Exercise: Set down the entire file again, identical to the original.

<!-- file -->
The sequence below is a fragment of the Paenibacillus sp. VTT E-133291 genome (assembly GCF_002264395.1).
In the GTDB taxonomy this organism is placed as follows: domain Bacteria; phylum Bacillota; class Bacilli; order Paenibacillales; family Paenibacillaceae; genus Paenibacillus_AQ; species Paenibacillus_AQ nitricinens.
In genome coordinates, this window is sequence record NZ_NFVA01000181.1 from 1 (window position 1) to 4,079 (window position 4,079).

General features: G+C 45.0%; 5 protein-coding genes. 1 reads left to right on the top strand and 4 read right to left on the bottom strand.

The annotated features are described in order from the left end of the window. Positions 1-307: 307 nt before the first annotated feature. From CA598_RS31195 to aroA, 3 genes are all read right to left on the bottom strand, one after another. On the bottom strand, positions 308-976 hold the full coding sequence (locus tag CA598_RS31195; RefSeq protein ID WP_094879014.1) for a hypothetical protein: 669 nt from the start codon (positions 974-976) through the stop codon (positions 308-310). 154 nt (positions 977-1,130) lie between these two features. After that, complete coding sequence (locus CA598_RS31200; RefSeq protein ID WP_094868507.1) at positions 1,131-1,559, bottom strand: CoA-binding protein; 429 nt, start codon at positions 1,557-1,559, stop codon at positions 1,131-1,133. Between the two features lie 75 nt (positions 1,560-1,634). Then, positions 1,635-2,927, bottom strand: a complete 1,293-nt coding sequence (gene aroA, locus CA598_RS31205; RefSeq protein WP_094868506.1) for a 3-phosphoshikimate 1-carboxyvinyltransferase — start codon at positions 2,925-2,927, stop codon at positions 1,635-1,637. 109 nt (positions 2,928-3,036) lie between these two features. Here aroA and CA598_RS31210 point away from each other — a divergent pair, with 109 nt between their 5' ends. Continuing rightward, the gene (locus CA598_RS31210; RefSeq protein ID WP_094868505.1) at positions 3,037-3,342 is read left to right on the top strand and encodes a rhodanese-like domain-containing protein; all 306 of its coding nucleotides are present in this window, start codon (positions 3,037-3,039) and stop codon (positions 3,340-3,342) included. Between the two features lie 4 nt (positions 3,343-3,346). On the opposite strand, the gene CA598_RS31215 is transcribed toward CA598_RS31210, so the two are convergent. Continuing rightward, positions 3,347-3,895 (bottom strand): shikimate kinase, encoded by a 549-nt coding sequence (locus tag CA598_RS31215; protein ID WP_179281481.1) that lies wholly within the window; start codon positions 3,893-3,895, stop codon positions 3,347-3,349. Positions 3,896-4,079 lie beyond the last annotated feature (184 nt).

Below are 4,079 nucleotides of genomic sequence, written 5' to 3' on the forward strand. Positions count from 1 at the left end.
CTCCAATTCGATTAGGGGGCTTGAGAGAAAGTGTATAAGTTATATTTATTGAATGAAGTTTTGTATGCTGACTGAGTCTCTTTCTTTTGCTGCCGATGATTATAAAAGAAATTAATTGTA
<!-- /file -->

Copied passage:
The sequence below is a fragment of the Paenibacillus sp. VTT E-133291 genome (assembly GCF_002264395.1).
In the GTDB taxonomy this organism is placed as follows: domain Bacteria; phylum Bacillota; class Bacilli; order Paenibacillales; family Paenibacillaceae; genus Paenibacillus_AQ; species Paenibacillus_AQ nitricinens.
In genome coordinates, this window is sequence record NZ_NFVA01000181.1 from 1 (window position 1) to 4,079 (window position 4,079).

General features: G+C 45.0%; 5 protein-coding genes. 1 reads left to right on the top strand and 4 read right to left on the bottom strand.

The annotated features are described in order from the left end of the window. Positions 1-307: 307 nt before the first annotated feature. From CA598_RS31195 to aroA, 3 genes are all read right to left on the bottom strand, one after another. On the bottom strand, positions 308-976 hold the full coding sequence (locus tag CA598_RS31195; RefSeq protein ID WP_094879014.1) for a hypothetical protein: 669 nt from the start codon (positions 974-976) through the stop codon (positions 308-310). 154 nt (positions 977-1,130) lie between these two features. After that, complete coding sequence (locus CA598_RS31200; RefSeq protein ID WP_094868507.1) at positions 1,131-1,559, bottom strand: CoA-binding protein; 429 nt, start codon at positions 1,557-1,559, stop codon at positions 1,131-1,133. Between the two features lie 75 nt (positions 1,560-1,634). Then, positions 1,635-2,927, bottom strand: a complete 1,293-nt coding sequence (gene aroA, locus CA598_RS31205; RefSeq protein WP_094868506.1) for a 3-phosphoshikimate 1-carboxyvinyltransferase — start codon at positions 2,925-2,927, stop codon at positions 1,635-1,637. 109 nt (positions 2,928-3,036) lie between these two features. Here aroA and CA598_RS31210 point away from each other — a divergent pair, with 109 nt between their 5' ends. Continuing rightward, the gene (locus CA598_RS31210; RefSeq protein ID WP_094868505.1) at positions 3,037-3,342 is read left to right on the top strand and encodes a rhodanese-like domain-containing protein; all 306 of its coding nucleotides are present in this window, start codon (positions 3,037-3,039) and stop codon (positions 3,340-3,342) included. Between the two features lie 4 nt (positions 3,343-3,346). On the opposite strand, the gene CA598_RS31215 is transcribed toward CA598_RS31210, so the two are convergent. Continuing rightward, positions 3,347-3,895 (bottom strand): shikimate kinase, encoded by a 549-nt coding sequence (locus tag CA598_RS31215; protein ID WP_179281481.1) that lies wholly within the window; start codon positions 3,893-3,895, stop codon positions 3,347-3,349. Positions 3,896-4,079 lie beyond the last annotated feature (184 nt).

Below are 4,079 nucleotides of genomic sequence, written 5' to 3' on the forward strand. Positions count from 1 at the left end.
CTCCAATTCGATTAGGGGGCTTGAGAGAAAGTGTATAAGTTATATTTATTGAATGAAGTTTTGTATGCTGACTGAGTCTCTTTCTTTTGCTGCCGATGATTATAAAAGAAATTAATTGTA